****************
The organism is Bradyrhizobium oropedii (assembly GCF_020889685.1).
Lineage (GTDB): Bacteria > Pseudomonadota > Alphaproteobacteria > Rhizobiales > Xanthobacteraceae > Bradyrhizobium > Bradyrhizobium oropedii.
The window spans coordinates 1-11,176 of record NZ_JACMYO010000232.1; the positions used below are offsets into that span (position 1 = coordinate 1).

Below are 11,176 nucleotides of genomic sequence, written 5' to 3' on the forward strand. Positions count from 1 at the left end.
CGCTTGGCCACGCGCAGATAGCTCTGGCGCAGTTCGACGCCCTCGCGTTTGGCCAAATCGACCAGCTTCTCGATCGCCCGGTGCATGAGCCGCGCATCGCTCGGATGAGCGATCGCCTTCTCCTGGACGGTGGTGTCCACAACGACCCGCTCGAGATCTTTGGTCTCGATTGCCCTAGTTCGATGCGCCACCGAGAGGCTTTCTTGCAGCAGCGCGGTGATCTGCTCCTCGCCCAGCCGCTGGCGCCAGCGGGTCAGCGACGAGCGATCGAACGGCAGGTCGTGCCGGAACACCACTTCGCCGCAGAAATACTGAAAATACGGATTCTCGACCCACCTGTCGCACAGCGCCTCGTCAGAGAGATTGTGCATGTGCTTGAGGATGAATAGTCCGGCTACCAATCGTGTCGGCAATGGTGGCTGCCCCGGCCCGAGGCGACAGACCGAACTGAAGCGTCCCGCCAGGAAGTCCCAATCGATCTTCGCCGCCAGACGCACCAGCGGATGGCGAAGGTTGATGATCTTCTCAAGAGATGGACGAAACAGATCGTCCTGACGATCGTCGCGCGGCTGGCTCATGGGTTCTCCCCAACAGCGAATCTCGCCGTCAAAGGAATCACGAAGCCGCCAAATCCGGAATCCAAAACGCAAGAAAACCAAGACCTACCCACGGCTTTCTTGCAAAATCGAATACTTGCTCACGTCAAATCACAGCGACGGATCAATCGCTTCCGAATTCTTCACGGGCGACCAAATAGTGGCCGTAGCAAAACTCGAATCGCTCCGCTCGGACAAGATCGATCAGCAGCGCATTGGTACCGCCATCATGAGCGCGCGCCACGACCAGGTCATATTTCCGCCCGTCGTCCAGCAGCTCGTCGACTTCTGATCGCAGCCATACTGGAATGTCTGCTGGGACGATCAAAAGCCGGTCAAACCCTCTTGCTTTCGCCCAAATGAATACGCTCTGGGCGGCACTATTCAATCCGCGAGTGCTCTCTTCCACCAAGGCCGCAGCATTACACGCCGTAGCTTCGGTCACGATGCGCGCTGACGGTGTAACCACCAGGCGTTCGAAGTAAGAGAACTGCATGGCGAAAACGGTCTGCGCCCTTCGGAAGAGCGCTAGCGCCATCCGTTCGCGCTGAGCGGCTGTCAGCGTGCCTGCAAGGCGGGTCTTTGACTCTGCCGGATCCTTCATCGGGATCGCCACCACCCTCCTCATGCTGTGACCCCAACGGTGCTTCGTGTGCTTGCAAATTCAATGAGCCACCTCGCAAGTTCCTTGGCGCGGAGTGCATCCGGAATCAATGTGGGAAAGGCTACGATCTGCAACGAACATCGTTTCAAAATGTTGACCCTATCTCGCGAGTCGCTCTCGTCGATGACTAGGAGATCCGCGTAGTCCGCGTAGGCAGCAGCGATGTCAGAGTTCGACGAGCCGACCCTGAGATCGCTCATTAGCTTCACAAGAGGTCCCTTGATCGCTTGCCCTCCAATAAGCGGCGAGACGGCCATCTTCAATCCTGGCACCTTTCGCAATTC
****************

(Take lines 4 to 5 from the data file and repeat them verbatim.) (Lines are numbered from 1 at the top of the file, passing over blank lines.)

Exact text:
Below are 11,176 nucleotides of genomic sequence, written 5' to 3' on the forward strand. Positions count from 1 at the left end.
CGCTTGGCCACGCGCAGATAGCTCTGGCGCAGTTCGACGCCCTCGCGTTTGGCCAAATCGACCAGCTTCTCGATCGCCCGGTGCATGAGCCGCGCATCGCTCGGATGAGCGATCGCCTTCTCCTGGACGGTGGTGTCCACAACGACCCGCTCGAGATCTTTGGTCTCGATTGCCCTAGTTCGATGCGCCACCGAGAGGCTTTCTTGCAGCAGCGCGGTGATCTGCTCCTCGCCCAGCCGCTGGCGCCAGCGGGTCAGCGACGAGCGATCGAACGGCAGGTCGTGCCGGAACACCACTTCGCCGCAGAAATACTGAAAATACGGATTCTCGACCCACCTGTCGCACAGCGCCTCGTCAGAGAGATTGTGCATGTGCTTGAGGATGAATAGTCCGGCTACCAATCGTGTCGGCAATGGTGGCTGCCCCGGCCCGAGGCGACAGACCGAACTGAAGCGTCCCGCCAGGAAGTCCCAATCGATCTTCGCCGCCAGACGCACCAGCGGATGGCGAAGGTTGATGATCTTCTCAAGAGATGGACGAAACAGATCGTCCTGACGATCGTCGCGCGGCTGGCTCATGGGTTCTCCCCAACAGCGAATCTCGCCGTCAAAGGAATCACGAAGCCGCCAAATCCGGAATCCAAAACGCAAGAAAACCAAGACCTACCCACGGCTTTCTTGCAAAATCGAATACTTGCTCACGTCAAATCACAGCGACGGATCAATCGCTTCCGAATTCTTCACGGGCGACCAAATAGTGGCCGTAGCAAAACTCGAATCGCTCCGCTCGGACAAGATCGATCAGCAGCGCATTGGTACCGCCATCATGAGCGCGCGCCACGACCAGGTCATATTTCCGCCCGTCGTCCAGCAGCTCGTCGACTTCTGATCGCAGCCATACTGGAATGTCTGCTGGGACGATCAAAAGCCGGTCAAACCCTCTTGCTTTCGCCCAAATGAATACGCTCTGGGCGGCACTATTCAATCCGCGAGTGCTCTCTTCCACCAAGGCCGCAGCATTACACGCCGTAGCTTCGGTCACGATGCGCGCTGACGGTGTAACCACCAGGCGTTCGAAGTAAGAGAACTGCATGGCGAAAACGGTCTGCGCCCTTCGGAAGAGCGCTAGCGCCATCCGTTCGCGCTGAGCGGCTGTCAGCGTGCCTGCAAGGCGGGTCTTTGACTCTGCCGGATCCTTCATCGGGATCGCCACCACCCTCCTCATGCTGTGACCCCAACGGTGCTTCGTGTGCTTGCAAATTCAATGAGCCACCTCGCAAGTTCCTTGGCGCGGAGTGCATCCGGAATCAATGTGGGAAAGGCTACGATCTGCAACGAACATCGTTTCAAAATGTTGACCCTATCTCGCGAGTCGCTCTCGTCGATGACTAGGAGATCCGCGTAGTCCGCGTAGGCAGCAGCGATGTCAGAGTTCGACGAGCCGACCCTGAGATCGCTCATTAGCTTCACAAGAGGTCCCTTGATCGCTTGCCCTCCAATAAGCGGCGAGACGGCCATCTTCAATCCTGGCACCTTTCGCAATTC